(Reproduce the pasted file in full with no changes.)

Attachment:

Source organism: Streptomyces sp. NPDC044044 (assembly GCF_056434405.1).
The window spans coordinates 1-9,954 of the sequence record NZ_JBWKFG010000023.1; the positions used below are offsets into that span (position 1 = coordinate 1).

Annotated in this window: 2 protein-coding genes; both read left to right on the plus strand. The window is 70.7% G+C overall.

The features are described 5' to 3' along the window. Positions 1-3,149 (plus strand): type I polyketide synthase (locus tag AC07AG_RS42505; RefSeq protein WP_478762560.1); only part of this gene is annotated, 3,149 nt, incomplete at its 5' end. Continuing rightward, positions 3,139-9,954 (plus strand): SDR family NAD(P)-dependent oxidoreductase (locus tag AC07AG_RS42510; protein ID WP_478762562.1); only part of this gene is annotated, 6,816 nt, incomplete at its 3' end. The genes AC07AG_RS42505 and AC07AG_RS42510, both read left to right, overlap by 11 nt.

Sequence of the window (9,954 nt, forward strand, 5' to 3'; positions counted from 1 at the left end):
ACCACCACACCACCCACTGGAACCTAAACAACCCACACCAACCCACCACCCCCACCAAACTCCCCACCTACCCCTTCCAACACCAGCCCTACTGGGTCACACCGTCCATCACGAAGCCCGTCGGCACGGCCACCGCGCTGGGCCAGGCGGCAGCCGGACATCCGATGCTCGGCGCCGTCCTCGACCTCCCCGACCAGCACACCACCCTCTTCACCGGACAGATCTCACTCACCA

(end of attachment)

Source organism: Streptomyces sp. NPDC044044 (assembly GCF_056434405.1).
The window spans coordinates 1-9,954 of the sequence record NZ_JBWKFG010000023.1; the positions used below are offsets into that span (position 1 = coordinate 1).

Annotated in this window: 2 protein-coding genes; both read left to right on the plus strand. The window is 70.7% G+C overall.

The features are described 5' to 3' along the window. Positions 1-3,149 (plus strand): type I polyketide synthase (locus tag AC07AG_RS42505; RefSeq protein WP_478762560.1); only part of this gene is annotated, 3,149 nt, incomplete at its 5' end. Continuing rightward, positions 3,139-9,954 (plus strand): SDR family NAD(P)-dependent oxidoreductase (locus tag AC07AG_RS42510; protein ID WP_478762562.1); only part of this gene is annotated, 6,816 nt, incomplete at its 3' end. The genes AC07AG_RS42505 and AC07AG_RS42510, both read left to right, overlap by 11 nt.

Sequence of the window (9,954 nt, forward strand, 5' to 3'; positions counted from 1 at the left end):
ACCACCACACCACCCACTGGAACCTAAACAACCCACACCAACCCACCACCCCCACCAAACTCCCCACCTACCCCTTCCAACACCAGCCCTACTGGGTCACACCGTCCATCACGAAGCCCGTCGGCACGGCCACCGCGCTGGGCCAGGCGGCAGCCGGACATCCGATGCTCGGCGCCGTCCTCGACCTCCCCGACCAGCACACCACCCTCTTCACCGGACAGATCTCACTCACCA